History and Underlying Assumptions

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The Encyclopaedia Britannica (2010) defines Biological Psychology as the study of the interrelationship of biology and psychology that affects behaviour. In other words, it takes careful examination on the physiological bases of behaviour that is manifested by an individual in certain conditions. Biological Psychology as a discipline concerns itself with:

…the relationship between psychological processes and the underlying physiological events—or, in other words, the mind-body phenomenon. Its focus is the function of the brain and the rest of the nervous system in recognized as characteristic of humans and other animals (http://www.britannica.com/EBchecked/topic/458833/biological-psychology).

Nervous system in activities refers to functions of the brain such as thinking, learning, perceiving, feeling and sensing. Biological Psychology concerns itself with the application of biological principles to the workings of the mind and bodily mechanisms.

Biological Psychology is also known as Behavioural Neuroscience, Psychobiology and Biopsychology. Basically, biological psychology makes use of the biology to explain and understand the behaviour of both human beings and animals through the use of controlled experiments.

To understand Biological Psychology, it is best to trace its history and developments through the years. Avicenna, in the year 980-1037 C.E., was the first to study and associate psychology and physiology in his study involving treatment of illnesses that are related to emotions.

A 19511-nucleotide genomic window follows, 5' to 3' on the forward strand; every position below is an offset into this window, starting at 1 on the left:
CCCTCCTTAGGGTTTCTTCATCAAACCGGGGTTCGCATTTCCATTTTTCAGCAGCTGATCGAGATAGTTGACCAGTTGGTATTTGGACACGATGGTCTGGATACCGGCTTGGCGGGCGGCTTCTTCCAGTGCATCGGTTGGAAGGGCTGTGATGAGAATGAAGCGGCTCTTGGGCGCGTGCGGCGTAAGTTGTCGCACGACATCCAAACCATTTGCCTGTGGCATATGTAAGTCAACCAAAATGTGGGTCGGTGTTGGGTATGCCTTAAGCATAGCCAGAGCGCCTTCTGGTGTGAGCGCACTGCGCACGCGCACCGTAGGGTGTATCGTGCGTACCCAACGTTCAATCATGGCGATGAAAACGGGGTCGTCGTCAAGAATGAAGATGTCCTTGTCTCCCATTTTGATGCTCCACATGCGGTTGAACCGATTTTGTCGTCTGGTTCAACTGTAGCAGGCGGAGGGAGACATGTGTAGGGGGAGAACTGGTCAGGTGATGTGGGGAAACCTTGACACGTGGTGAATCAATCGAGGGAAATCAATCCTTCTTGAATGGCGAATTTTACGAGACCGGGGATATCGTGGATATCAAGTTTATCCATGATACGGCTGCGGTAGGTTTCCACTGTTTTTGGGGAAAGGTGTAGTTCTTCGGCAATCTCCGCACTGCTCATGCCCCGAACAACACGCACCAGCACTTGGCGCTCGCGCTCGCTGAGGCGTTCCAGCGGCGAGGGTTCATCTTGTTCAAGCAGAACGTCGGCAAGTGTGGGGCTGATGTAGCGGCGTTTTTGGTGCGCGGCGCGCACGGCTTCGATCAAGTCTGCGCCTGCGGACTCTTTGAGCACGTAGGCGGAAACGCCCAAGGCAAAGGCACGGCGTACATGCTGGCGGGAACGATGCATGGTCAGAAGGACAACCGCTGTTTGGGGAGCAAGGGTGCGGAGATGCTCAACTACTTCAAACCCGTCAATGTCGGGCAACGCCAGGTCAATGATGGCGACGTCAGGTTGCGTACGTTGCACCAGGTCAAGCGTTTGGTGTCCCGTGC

Wickens (2005) gave background on the emergence of biological psychology as a contemporary discipline under psychology. He explained that even before the time of Plato and Aristotle, the mind-body-problem was already emerging in both the scientific and philosophical world. In the 1600s, dualism became popular through the works of to René Descartes. Descartes was the first to distinguish the brain from the mind and awareness.

Other notable philosophers also contributed a lot in the development of biopsychology. These people maintained that psychological processes can be associated with biological or physiological processes.

The Principles of Psychology as written by William James in 1890 was one of the earliest books in the field of Biological Psychology. James argued that biology is always vital in the scientific study of psychology. Psychology must be grounded on the principles of biology. Influential scientific researcher made by William Harvey, Claude Bernard and Charles Bell also reinforced the legitimacy of the connections between psychology and biology.

Moreover, the term Biological Psychology was made popular in the modern era through the work of Knight Dunlap in his publication entitles “An Outline of Psychobiology”. Leahey (2000) explained that Dunlap has published his research with great emphasis on the interconnection of mental and bodily functions and behaviours which has become the basis for the general validity of the discipline of biological psychology.

The study of Biological Psychology also stems from the knowledge base of other disciplines such as psychology, biology, genetics and neurology. All these disciples are vital in explaining behaviour of animals and humans beings.

The human brain is very complex that is why understanding it would require several inputs from other disciplines. Psychology and biology together with other related sciences can explain the workings of the mind in relations to bodily functions. It cannot be isolated from other disciplines as it is itself a product of a convergence of disciplines.

Considering the scope and themes of Biological Psychology such as brain and behaviour, development of the nervous system, control and coordination of perception and actions, motivations, language and cognitive processes, memory mechanisms, mental disorders and emotional problems, it is indeed imperative that inputs from other sciences are being applied to biological psychology.

All other disciplines overlap in biological psychology as this is crucial in the holistic understanding of the biological and physiological interconnectedness.

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